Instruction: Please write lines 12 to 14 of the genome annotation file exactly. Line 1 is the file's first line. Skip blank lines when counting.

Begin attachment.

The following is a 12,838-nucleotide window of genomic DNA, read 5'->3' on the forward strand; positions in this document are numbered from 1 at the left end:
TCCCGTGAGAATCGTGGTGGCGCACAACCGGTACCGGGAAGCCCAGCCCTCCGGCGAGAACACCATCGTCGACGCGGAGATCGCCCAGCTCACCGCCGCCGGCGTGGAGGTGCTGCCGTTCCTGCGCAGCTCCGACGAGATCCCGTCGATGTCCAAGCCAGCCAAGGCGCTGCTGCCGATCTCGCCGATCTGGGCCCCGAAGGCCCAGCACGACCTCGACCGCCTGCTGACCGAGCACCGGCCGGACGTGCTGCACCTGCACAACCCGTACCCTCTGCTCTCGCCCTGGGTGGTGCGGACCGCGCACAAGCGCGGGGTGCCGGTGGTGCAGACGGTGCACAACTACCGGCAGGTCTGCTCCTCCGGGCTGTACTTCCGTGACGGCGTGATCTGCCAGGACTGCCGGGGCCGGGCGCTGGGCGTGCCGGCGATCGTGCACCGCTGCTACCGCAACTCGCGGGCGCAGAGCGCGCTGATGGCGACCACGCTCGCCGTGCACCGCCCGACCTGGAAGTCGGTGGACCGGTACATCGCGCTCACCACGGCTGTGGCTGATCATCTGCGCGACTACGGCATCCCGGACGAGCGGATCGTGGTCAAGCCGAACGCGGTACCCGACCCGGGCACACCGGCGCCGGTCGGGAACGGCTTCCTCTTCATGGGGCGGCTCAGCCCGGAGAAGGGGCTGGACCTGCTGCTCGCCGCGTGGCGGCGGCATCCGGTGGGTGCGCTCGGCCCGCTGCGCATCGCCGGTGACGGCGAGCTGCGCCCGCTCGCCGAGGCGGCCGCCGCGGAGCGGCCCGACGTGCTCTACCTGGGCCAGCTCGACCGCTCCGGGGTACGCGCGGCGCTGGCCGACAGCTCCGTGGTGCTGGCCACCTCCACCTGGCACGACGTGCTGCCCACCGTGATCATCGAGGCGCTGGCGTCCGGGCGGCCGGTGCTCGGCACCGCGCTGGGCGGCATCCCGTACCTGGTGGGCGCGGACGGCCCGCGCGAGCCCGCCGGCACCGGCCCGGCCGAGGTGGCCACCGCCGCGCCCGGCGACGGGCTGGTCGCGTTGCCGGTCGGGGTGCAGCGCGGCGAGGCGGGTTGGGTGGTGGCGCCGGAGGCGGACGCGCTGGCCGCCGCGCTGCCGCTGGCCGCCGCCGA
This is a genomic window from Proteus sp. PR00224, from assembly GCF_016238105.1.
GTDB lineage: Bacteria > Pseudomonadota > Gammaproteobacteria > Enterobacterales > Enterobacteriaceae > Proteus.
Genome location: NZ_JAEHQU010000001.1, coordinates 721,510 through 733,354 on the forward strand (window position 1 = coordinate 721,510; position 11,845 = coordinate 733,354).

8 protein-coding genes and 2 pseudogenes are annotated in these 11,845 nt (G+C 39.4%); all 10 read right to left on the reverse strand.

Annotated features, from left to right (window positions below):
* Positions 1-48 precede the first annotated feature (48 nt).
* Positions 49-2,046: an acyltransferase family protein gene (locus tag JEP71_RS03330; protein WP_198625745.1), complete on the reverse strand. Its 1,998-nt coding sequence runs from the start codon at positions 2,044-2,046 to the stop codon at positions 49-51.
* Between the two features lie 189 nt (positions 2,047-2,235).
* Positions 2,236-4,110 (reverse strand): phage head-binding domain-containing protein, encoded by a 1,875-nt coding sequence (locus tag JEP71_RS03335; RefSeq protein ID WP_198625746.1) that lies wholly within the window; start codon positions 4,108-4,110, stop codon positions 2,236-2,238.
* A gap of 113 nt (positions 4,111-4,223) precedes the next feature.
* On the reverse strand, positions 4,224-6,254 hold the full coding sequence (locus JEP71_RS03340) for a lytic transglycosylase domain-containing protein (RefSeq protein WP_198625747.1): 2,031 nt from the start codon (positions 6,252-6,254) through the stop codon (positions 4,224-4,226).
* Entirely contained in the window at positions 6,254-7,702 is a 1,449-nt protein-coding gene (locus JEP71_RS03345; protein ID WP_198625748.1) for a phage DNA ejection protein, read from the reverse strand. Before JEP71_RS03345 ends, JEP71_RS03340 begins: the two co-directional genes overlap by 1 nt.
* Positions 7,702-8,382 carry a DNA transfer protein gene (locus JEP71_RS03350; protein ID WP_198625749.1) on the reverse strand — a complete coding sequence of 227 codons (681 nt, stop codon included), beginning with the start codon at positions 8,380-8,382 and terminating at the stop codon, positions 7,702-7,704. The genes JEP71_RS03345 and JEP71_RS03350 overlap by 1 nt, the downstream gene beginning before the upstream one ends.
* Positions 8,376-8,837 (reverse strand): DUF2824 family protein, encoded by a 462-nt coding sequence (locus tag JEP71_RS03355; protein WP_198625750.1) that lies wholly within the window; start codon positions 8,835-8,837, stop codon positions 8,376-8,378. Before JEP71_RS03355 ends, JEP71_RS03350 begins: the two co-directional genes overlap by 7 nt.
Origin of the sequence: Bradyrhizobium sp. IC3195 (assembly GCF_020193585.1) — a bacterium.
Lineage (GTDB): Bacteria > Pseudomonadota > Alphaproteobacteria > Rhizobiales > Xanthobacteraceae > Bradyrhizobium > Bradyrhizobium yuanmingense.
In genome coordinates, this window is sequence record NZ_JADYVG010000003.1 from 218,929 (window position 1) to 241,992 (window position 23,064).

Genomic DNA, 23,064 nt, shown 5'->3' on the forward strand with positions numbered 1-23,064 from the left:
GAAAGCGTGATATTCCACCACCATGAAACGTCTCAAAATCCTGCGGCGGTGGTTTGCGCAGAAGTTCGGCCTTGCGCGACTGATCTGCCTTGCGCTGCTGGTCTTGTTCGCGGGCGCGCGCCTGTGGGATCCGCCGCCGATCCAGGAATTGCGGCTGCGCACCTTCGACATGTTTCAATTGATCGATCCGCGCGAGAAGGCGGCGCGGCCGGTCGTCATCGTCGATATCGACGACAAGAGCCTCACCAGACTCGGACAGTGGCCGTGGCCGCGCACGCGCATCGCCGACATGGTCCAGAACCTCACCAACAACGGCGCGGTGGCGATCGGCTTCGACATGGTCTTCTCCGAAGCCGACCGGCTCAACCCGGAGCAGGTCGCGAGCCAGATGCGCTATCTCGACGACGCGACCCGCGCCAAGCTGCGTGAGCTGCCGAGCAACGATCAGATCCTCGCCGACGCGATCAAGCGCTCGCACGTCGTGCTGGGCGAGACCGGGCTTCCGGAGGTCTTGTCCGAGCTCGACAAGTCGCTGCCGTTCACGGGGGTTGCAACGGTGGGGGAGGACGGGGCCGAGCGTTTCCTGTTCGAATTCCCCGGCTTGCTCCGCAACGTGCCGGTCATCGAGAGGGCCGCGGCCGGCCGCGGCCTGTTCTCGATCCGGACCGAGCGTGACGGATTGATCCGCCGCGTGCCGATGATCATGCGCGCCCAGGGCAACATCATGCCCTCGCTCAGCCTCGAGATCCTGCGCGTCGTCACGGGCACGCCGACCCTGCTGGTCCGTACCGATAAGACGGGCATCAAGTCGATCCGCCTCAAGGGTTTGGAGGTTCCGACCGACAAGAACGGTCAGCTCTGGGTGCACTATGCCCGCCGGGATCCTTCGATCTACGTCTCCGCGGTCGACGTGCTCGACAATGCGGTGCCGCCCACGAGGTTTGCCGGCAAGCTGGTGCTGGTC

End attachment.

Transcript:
* A gap of 113 nt (positions 4,111-4,223) precedes the next feature.
* On the reverse strand, positions 4,224-6,254 hold the full coding sequence (locus JEP71_RS03340) for a lytic transglycosylase domain-containing protein (RefSeq protein WP_198625747.1): 2,031 nt from the start codon (positions 6,252-6,254) through the stop codon (positions 4,224-4,226).
* Entirely contained in the window at positions 6,254-7,702 is a 1,449-nt protein-coding gene (locus JEP71_RS03345; protein ID WP_198625748.1) for a phage DNA ejection protein, read from the reverse strand. Before JEP71_RS03345 ends, JEP71_RS03340 begins: the two co-directional genes overlap by 1 nt.